But, what if I told you that permitting your supervisees and encouraging your coworkers to invest in those extra things will ultimately save your team time in the long run? The worst thing you can do when you are understaffed is to be a bystander to staff struggles. It’s in these times, more than any other, that employees need to feel valued, seen, and cared for.
Do your research by asking your employees what they need or what they’re struggling with most. If it’s health-related anxiety about returning to work, see if you can bring a clinician from the counseling center to your next staff meeting. If student staff are worried about reacclimating to in-person classes, share individualized resources available to them through the academic advising office. No matter the top concern, there is likely a professional on campus who can guide your students through obstacles.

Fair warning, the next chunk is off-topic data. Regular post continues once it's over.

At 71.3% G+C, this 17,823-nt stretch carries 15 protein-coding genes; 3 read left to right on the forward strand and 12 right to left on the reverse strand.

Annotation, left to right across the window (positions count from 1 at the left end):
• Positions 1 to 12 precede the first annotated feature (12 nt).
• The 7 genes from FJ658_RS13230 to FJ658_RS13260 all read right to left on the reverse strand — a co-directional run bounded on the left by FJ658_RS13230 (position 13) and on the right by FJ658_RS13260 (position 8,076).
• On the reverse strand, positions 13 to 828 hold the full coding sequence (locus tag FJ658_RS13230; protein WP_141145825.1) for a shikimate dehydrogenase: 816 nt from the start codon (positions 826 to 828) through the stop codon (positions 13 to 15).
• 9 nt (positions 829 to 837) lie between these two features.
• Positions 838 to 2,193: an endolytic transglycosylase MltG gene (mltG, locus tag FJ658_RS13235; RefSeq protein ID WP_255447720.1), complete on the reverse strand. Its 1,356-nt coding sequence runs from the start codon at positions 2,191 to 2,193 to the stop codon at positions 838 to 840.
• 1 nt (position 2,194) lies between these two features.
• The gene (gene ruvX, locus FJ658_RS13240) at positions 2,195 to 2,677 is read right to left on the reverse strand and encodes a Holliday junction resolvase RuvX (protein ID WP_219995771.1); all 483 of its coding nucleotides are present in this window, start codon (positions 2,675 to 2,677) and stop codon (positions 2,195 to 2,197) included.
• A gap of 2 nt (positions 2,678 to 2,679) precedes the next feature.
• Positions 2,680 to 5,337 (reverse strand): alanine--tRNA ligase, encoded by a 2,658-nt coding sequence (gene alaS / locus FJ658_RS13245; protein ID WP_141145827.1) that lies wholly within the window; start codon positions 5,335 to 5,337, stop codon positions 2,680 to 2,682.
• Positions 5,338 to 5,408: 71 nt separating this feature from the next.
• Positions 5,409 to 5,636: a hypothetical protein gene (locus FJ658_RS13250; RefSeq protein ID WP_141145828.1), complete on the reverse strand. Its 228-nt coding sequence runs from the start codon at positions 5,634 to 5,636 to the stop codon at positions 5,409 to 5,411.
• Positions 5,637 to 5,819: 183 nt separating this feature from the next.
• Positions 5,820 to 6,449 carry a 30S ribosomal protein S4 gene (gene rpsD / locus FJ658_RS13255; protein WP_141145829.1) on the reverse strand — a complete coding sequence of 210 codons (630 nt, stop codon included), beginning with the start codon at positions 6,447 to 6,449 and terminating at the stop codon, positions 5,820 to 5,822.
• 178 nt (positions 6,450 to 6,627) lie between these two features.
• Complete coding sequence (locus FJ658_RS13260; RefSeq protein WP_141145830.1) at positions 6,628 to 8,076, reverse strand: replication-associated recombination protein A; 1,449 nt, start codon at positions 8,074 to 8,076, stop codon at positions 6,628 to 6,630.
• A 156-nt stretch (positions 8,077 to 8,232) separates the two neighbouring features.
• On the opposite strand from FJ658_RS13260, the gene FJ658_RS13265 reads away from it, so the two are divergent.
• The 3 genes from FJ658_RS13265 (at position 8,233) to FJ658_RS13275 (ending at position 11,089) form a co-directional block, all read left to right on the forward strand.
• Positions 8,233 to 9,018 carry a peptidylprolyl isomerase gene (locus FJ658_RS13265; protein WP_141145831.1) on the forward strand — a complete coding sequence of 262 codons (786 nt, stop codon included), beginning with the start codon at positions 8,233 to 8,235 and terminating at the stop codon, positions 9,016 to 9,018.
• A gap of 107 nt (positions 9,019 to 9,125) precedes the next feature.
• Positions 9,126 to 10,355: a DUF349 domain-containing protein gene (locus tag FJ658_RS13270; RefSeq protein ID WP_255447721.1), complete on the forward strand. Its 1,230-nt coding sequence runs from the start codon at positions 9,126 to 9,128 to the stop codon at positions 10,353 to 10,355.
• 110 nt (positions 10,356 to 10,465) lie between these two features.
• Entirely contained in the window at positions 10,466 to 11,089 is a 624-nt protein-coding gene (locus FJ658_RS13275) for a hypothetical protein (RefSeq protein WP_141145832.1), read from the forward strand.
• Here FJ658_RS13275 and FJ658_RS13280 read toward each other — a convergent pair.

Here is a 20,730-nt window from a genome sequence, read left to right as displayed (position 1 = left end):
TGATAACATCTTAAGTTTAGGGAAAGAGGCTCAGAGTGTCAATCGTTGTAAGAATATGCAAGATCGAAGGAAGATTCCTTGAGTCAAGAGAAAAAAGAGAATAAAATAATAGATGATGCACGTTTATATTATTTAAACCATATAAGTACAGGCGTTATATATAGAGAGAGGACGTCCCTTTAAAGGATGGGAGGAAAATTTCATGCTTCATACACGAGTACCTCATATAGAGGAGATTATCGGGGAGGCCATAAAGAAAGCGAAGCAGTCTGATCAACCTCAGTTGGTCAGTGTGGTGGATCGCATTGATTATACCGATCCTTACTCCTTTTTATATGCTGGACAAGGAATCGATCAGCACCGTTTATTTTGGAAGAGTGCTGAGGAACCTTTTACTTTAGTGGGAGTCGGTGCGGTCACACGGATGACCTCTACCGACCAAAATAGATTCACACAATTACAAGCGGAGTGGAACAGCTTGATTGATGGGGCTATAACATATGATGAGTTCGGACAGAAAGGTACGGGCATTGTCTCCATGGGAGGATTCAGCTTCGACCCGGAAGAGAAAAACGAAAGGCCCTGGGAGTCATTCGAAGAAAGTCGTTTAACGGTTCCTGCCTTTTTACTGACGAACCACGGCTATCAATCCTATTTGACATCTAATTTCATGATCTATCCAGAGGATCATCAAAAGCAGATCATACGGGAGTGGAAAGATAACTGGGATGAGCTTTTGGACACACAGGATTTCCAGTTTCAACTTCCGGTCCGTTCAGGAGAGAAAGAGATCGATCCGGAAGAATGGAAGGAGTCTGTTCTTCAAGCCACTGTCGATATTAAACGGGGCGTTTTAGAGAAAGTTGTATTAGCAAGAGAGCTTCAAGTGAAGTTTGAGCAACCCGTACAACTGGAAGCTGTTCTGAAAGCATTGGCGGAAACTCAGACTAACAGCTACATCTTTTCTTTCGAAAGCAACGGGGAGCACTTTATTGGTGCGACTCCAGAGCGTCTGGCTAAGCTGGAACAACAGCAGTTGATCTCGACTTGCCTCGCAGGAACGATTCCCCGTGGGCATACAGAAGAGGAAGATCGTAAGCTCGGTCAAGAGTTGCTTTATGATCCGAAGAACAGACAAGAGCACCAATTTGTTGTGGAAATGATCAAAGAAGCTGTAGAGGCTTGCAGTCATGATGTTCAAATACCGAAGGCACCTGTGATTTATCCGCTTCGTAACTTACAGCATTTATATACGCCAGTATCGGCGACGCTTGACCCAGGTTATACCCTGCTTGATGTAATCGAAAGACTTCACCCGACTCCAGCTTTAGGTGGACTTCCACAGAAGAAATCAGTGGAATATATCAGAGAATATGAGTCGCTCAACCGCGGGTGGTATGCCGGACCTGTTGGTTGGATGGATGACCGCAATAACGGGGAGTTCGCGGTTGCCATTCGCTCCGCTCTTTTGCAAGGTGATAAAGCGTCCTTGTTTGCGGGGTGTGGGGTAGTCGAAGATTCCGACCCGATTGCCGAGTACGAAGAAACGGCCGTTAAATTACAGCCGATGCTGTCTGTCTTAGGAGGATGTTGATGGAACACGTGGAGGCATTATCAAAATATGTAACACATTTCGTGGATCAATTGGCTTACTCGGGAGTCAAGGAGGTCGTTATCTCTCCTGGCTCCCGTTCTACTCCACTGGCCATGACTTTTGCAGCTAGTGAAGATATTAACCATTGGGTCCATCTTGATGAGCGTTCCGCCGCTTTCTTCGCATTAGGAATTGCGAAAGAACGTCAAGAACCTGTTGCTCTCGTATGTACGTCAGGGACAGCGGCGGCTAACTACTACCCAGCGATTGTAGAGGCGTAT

3. Adjust your expectations
If there’s one thing I’ve learned from my years in student affairs, it’s that we usually maintain the same work output, even when we don’t have the hands to execute it. This is not a healthy expectation for individual team members, and it certainly won’t motivate your current team to stay in their roles.
As you work on hiring new staff members, brainstorm how you might be able to lighten workloads. For example, if you traditionally have a front desk staffed from 8 a.m. to midnight, see if you can shorten the hours so there is less coverage required. You could leave it open when you know students are having lunch in the dining hall or during the most popular class block time (which you could learn by chatting with the registrar’s office).